iPad-assisted Dialogic Learning: Innovation to Year 9 English Scheme of Work

iPad-Assisted Dialogic Learning: Innovation to Year 9 English Scheme of Work


I had been wondering how I could offer my top set Year 9 a learning experience that not only would meet the KS3 English curriculum requirements but also offer them an opportunity to stretch their abilities to the full. I found inspiration in my own learning experience – my two-year, part-time Cambridge MEd course via a blended learning route.

Firstly, my blended learning route involved a combination of online and residential requirements. Six residential conferences at the Faculty of Education, Cambridge, were organised each year. In addition, the course contents were delivered via weekly online sessions during term time that incorporated discussions in small groups of 2 – 5 on assigned topics. Several “elective” options on subjects or research methodologies formed another requirement. Regular supervisions also took place between students and their supervisors.

It was the format of my weekly online sessions that inspired me. Essentially, the weekly session was a conventional real-time discussion. Reading and written material, together with assignments, required for each session were posted on the Virtual Learning Environment (VLE). Our course leader acted as the convenor, instructor and teacher during the online sessions. In each session, discussions on given topics took place in different chat rooms. Our discussions were always lively and well-informed. We learned from describing, narrating, discussing, critiquing, evaluating each other’s comments and ideas. A separate forum was set up for individual or group summaries, feedback or commentaries.

The advantages of this model include the following characteristics: small group, pace and challenge, dialogic teaching and learning, visible record of all discussions.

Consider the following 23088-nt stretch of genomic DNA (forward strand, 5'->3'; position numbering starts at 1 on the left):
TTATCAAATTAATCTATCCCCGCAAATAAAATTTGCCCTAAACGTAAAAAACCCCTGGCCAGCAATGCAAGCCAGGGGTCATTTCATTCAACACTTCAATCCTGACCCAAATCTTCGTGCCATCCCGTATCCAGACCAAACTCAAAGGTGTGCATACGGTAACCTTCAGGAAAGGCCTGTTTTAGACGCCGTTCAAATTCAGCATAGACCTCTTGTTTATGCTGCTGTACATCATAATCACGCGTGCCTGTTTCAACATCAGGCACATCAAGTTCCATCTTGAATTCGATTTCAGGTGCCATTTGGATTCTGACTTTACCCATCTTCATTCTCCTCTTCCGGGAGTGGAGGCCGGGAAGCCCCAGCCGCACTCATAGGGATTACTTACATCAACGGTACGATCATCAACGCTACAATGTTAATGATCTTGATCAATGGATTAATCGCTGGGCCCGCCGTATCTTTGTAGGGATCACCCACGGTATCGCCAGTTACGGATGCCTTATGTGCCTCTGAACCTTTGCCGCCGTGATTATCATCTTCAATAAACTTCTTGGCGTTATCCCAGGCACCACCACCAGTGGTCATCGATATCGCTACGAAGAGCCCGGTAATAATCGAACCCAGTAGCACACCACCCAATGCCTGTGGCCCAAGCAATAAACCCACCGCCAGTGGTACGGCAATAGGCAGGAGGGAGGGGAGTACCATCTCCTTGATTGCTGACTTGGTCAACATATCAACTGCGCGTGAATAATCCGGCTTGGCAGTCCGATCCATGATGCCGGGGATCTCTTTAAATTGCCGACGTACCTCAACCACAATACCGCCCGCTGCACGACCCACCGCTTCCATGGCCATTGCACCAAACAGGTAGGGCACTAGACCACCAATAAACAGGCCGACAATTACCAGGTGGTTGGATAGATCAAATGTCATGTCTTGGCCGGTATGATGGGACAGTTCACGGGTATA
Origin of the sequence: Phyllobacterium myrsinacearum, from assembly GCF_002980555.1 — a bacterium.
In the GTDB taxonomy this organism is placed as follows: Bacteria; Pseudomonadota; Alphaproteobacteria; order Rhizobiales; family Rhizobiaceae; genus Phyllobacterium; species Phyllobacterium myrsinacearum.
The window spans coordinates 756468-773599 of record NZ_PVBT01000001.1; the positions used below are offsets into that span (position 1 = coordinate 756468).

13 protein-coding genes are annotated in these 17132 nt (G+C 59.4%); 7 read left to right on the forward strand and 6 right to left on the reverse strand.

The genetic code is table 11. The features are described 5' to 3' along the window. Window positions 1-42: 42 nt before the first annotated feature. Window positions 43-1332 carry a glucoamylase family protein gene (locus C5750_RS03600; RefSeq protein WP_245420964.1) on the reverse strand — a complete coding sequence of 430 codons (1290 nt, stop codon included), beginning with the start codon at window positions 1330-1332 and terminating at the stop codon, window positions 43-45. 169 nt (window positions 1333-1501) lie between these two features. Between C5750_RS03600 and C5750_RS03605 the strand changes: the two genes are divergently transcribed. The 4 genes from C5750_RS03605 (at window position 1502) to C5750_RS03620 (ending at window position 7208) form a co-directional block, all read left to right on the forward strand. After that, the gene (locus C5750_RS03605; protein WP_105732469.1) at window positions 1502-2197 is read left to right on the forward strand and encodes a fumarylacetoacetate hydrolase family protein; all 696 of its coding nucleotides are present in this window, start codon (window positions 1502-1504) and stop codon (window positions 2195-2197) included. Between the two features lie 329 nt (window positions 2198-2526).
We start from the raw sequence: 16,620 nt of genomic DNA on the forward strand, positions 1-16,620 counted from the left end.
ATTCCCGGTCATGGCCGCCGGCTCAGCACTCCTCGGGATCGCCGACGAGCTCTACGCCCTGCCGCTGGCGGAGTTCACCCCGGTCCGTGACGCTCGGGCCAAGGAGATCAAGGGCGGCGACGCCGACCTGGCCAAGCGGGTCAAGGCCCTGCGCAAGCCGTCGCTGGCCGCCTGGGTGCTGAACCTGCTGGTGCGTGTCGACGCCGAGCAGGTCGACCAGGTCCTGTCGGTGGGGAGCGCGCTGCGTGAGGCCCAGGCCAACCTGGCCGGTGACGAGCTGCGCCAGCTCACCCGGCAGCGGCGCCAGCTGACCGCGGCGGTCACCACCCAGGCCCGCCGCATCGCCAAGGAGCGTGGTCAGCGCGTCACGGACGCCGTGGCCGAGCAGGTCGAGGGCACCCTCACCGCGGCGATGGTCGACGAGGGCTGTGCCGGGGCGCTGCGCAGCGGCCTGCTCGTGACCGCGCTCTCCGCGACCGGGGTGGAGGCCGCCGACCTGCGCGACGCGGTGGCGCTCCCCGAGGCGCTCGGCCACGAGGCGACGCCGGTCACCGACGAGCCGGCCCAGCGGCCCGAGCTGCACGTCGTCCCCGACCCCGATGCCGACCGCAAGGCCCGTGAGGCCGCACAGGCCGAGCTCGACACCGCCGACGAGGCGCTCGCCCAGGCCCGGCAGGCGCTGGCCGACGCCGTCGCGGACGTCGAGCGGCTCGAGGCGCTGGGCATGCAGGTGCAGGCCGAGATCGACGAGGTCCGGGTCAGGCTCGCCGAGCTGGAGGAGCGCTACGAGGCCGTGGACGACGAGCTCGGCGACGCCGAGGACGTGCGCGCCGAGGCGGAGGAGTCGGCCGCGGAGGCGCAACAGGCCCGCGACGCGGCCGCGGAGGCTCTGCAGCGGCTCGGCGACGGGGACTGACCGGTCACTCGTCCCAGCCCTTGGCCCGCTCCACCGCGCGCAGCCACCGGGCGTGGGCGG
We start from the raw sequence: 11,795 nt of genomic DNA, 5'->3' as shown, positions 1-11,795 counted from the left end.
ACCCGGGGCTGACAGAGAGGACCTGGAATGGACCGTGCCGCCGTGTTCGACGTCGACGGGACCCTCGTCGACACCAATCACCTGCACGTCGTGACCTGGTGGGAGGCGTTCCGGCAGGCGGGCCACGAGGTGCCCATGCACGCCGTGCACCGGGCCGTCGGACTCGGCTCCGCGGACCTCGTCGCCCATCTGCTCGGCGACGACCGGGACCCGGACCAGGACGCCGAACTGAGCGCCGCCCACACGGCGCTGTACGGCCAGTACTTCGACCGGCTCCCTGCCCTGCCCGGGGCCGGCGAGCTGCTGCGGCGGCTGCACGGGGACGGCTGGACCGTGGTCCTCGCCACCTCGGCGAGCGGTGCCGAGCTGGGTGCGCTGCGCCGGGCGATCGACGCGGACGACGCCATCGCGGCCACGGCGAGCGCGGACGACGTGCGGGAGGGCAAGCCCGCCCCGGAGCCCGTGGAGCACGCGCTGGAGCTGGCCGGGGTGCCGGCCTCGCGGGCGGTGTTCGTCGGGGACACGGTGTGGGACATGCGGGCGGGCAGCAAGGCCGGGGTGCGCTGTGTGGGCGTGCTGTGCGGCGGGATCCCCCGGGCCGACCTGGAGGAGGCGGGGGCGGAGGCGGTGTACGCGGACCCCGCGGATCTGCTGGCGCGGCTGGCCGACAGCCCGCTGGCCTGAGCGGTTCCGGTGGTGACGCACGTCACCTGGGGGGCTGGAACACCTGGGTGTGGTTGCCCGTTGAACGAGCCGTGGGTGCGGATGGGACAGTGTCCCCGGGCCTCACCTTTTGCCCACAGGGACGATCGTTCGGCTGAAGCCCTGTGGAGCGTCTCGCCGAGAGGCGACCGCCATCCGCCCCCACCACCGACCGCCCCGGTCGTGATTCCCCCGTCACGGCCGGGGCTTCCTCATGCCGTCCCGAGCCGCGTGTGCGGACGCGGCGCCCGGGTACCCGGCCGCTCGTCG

E-learning + m-learning = u-learning

Computing-assisted learning has evolved rapidly in the past five decades since the introduction of Computer Assisted Instructions at Stanford University in the 1960s. With the available of such technology, the term “electronic learning” (e-learning) emerged to characterised how knowledge was shared through electronic media. Learning could take place via the use of computers, on websites or through digital collaboration (Smith, 2012). Indeed, Brown (2000) predicted that a new “learning ecology” was created as a result of such technology. In addition to access to an unfathomable amount of information, its communicative and interactive capacities, the objective of e-learning, suggested by Garrison and Anderson (2011), “is to blend diversity and cohesiveness into a dynamic and intellectually challenging ‘learning ecology'” (2011).

Broadly defined as “the delivery of learning content to learners utilizing mobile computing devices” (Parsons & Ryu, 2006), mobile-learing (m-learning) is characterised by the ownership of portable devices such as Personal Digital Assistants (PDAs, such as Palm), digital media players (MP3 players and iPods) and smartphones, including android models and iPhones (Chris, 2008). Mobile technology frees the “learning ecology” of e-learning from its temporal, geographical and physical constrains. M-learning is therefore credited for its anytime, anywhere promise that offers a greater flexibility to learners (Gaudill, 2007). In effect, not only can learners access material through Internet connection (e-learning), access is possible whilst they are either in a workplace or in a an airport departure lounge via their smartphones or iPads (m-learning), providing Wifi connection is available.

And it is the “non obtrusive” (Smith, 2012) character of Wifi, 3G and 4G technology that takes computing-assisted learning to a ubiquitous level. Ubiquitous computing is defined as “an environment when the computer is integral but embedded into the background of daily life” (Park, 2011). Originally, envisioned in the 1990s by Mark Weiser was a world in which computers were embedded in everyday objects. Credited as the person who first coined the phrase “ubiquitous computing”, Weiser (1991) remarks, “the most profound technologies are those that disappear” (p. 94). It is argued that with the development of communication technologies, a new education concept evolved into being (Smith, 2012). Ubiquitous learning (u-learning) became the next phase of computing-assisted learning, combing the key characteristics of both e-leanring and m-learning to provide “adaptive learning for students, as well as providing a pervasive and omnipresent learning environment” (Smith, 2012).